Nathan W. Bailey

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Same-sex sexual behavior has been extensively documented in non-human animals. Here we review the contexts in which it has been studied, focusing on case studies that have tested both adaptive and non-adaptive explanations for the persistence of same-sex sexual behavior. Researchers have begun to make headway unraveling possible evolutionary origins of(More)
Field crickets (family Gryllidae) frequently are used in studies of behavioral genetics, sexual selection, and sexual conflict, but there have been no studies of transcriptomic differences among different tissue types. We evaluated transcriptome variation among testis, accessory gland, and the remaining whole-body preparations from males of the field(More)
Developmental plasticity allows juvenile animals to assess environmental cues and adaptively shape behavioral and morphological traits to maximize fitness in their adult environment. Sexual signals are particularly conspicuous cues, making them likely candidates for mediating such responses. Plasticity in male reproductive traits is a common phenomenon, but(More)
Research investigating the geographical context of speciation has primarily focused on abiotic factors such as the role of Pleistocene glacial cycles, or geotectonic events. Few study systems allow a direct comparison of how biological differences, such as dispersal behaviour, affect population genetic structure of organisms that were subdivided during the(More)
Prevailing models of animal communication assume that signalling during aggressive conflict mitigates the costs of fighting. We tested this assumption by staging dyadic encounters between male field crickets, Teleogryllus oceanicus, under three conditions: (i) both males could sing aggressive songs, (ii) neither male could sing, and (iii) one male could(More)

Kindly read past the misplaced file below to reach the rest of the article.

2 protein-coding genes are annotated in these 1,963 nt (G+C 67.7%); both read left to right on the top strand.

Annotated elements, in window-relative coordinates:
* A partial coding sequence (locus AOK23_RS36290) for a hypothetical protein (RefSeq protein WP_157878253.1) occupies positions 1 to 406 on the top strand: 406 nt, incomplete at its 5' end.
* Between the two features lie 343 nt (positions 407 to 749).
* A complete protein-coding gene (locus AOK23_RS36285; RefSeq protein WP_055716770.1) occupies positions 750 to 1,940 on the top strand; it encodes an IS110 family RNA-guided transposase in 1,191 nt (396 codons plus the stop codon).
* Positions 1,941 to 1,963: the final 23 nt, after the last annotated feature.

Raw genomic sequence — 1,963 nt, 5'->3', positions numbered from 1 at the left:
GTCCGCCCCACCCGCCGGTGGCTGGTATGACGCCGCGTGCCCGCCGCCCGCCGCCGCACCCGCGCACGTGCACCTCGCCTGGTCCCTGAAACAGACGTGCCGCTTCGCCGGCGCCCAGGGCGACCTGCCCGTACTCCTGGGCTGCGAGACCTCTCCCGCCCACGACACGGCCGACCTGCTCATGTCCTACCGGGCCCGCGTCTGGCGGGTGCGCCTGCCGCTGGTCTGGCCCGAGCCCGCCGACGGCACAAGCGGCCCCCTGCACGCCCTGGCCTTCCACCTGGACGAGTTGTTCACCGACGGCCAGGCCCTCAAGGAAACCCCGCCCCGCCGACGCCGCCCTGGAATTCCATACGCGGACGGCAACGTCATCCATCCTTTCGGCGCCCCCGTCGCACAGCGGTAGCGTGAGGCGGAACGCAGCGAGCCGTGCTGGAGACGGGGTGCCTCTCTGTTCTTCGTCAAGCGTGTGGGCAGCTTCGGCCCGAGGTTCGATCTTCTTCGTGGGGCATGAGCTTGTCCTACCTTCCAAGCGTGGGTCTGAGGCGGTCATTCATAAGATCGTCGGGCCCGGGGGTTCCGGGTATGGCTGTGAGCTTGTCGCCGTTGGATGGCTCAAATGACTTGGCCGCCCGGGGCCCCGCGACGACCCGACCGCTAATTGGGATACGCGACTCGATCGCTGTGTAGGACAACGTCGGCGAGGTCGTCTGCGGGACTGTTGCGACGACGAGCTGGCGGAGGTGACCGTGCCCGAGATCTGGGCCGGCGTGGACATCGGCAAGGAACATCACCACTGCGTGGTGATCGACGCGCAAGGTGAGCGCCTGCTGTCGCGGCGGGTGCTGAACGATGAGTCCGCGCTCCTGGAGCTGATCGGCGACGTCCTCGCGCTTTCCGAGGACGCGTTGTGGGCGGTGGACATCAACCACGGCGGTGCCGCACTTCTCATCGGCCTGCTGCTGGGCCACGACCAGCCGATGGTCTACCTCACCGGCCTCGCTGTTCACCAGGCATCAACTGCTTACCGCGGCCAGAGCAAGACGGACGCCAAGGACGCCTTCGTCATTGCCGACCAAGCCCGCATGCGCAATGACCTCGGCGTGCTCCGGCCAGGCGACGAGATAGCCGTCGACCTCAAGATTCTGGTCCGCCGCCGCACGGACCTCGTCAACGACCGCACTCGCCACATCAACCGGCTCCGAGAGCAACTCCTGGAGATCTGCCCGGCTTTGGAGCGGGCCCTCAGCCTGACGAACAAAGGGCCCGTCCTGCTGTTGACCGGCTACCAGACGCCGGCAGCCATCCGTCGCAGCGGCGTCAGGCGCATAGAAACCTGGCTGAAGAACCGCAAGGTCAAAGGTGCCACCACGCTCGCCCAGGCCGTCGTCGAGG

The evolutionary maintenance of same-sex sexual behaviour (SSB) has received increasing attention because it is perceived to be an evolutionary paradox. The genetic basis of SSB is almost wholly unknown in non-human animals, though this is key to understanding its persistence. Recent theoretical work has yielded broadly applicable predictions centred on two(More)
A variety of theoretical models incorporate phenotypes expressed in the external environment, but a core question is whether such traits generate dynamics that alter evolution. This has proven to be a challenging and controversial proposition. However, several recent modelling frameworks provide insight: indirect genetic effect (IGE) models, niche(More)
Female mating preferences are often flexible, reflecting the social environment in which they are expressed. Associated indirect genetic effects (IGEs) can affect the rate and direction of evolutionary change, but sexual selection models do not capture these dynamics. We incorporate IGEs into quantitative genetic models to explore how variation in social(More)
Phase polyphenisms are usually thought to reflect plastic responses of species, independent of genetic differences; however, phase differences could correlate with genetic differentiation for various reasons. Mormon crickets appear to occur in two phases that differ in morphology and behaviour. Solitary individuals are cryptic and sedentary whereas(More)
Modifications in female mate choice resulting from social experience can affect male reproductive success, thereby influencing the evolution of male secondary sexual characters. However, there is little information about how social experience affects different stages of female choice, for example, preversus postcopulatory choice, and whether social(More)